A Special Supplement to Midlothian Exchange

February 11, 2010

ARA

is that it helps you get the feedback that you need to improve your service, even as it brings in new business. The small-business sector typically leads the U.S. economy out of recession, and that pattern seems to be holding up in the current downturn. Leveraging tips such as these will be key to surviving the toughest business conditions in more than half a century. — Courtesy of ARAcontent


It’s the

Nicest House in the neighborhood!

Midlothian’s newest and best option for independent retirement living is now open! At Chesterfield Heights, all utilities (except phone) are included in one low monthly rent – there are never any buy-in fees or leases. We also take care of the cooking, weekly housekeeping, and local transportation, leaving you the time to enjoy your retirement. We would love to have you as our guest for a delicious complimentary meal.Please stop by anytime for a personal tour of Chesterfield Heights, and experience our gracious retirement lifestyle for yourself.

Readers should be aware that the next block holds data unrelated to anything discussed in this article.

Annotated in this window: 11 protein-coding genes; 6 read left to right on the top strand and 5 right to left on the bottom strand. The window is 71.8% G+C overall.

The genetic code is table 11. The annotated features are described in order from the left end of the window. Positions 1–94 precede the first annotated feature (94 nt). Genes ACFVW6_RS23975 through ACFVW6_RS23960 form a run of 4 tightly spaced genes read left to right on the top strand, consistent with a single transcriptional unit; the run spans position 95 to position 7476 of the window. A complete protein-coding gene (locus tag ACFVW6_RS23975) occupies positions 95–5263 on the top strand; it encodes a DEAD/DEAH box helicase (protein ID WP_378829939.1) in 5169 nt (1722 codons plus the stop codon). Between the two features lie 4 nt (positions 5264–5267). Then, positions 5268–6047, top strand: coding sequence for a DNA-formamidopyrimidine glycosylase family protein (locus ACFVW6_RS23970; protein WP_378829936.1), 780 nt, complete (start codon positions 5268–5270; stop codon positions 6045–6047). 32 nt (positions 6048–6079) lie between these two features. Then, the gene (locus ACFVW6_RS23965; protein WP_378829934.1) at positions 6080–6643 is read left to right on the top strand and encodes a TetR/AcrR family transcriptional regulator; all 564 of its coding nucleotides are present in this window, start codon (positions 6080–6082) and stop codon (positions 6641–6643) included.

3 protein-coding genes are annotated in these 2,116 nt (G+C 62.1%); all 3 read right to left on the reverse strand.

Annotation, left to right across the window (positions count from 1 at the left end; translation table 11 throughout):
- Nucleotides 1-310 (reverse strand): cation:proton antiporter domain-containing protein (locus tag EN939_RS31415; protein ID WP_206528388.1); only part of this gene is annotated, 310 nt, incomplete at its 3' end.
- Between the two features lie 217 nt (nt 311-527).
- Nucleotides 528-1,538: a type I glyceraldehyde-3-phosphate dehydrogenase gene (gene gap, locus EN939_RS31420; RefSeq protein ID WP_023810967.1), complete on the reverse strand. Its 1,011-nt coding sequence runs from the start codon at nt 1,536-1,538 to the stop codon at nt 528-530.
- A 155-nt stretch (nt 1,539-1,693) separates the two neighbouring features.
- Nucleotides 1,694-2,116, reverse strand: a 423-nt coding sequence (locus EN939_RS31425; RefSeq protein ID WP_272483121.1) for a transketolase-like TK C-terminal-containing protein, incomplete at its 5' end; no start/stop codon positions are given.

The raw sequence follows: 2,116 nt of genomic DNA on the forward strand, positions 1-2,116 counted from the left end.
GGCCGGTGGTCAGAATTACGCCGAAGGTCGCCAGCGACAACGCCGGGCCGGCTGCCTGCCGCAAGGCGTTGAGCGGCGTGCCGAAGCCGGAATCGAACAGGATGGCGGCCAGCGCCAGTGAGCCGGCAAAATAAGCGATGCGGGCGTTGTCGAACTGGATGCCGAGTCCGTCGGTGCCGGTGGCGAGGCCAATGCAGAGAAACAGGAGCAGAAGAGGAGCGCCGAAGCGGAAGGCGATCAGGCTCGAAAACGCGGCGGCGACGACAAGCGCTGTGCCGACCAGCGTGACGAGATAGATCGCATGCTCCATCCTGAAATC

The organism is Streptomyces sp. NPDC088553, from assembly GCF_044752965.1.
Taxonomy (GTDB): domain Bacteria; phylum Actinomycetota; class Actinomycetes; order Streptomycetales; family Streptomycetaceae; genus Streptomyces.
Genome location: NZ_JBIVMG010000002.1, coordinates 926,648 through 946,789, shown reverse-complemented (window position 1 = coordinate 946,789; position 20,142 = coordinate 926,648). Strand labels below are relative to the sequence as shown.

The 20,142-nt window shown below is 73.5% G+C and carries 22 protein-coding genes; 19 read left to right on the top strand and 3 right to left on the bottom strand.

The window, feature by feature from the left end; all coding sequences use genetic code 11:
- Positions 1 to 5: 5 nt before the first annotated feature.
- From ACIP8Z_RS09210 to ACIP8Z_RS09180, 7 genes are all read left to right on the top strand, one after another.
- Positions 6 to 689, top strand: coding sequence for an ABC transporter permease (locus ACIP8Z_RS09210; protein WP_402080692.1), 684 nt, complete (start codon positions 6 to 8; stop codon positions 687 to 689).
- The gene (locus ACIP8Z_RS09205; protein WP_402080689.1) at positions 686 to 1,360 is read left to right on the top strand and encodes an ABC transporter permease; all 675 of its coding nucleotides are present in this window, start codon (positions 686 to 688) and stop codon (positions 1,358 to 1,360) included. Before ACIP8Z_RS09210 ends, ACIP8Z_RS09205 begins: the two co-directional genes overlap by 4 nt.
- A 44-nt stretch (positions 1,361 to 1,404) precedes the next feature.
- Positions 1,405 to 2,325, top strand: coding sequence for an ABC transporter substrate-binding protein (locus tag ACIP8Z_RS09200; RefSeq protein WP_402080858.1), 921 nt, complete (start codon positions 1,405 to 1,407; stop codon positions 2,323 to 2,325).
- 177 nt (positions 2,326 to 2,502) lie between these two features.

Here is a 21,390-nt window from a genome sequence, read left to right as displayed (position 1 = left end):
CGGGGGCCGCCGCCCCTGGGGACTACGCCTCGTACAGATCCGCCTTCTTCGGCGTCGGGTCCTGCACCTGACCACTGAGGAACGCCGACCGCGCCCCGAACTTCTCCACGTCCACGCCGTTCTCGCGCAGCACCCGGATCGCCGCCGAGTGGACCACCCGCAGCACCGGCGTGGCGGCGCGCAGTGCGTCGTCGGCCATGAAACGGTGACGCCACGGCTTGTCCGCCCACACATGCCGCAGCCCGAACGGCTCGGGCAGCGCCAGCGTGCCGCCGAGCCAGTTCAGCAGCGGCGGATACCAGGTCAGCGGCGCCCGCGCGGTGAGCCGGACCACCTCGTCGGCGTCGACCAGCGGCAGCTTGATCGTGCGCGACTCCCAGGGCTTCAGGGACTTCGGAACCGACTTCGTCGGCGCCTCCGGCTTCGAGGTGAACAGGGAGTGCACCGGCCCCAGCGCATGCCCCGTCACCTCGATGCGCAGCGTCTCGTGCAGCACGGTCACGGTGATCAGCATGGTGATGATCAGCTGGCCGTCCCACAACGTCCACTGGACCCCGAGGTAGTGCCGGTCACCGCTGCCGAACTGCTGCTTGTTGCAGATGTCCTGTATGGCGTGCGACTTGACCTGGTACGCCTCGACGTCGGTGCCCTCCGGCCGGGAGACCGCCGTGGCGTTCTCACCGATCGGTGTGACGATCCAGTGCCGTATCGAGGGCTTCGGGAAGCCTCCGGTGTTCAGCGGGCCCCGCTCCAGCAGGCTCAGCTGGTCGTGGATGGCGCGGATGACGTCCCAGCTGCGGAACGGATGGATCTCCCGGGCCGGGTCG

9 01 M a d r o n a S t r e e t , M i d l o t h i a n , VA

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© 2010 HRG 1022

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Celeb ra

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6050

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Pump & Well Company, Inc. 2958 Anderson Highway | Powhatan, Virginia 23139

Quality by Choice ... Since 1950

Water well drilling g environmental drilling ling dual rotary drilling ng geothermal drilling g pressure grouting well video logging

804-598-8147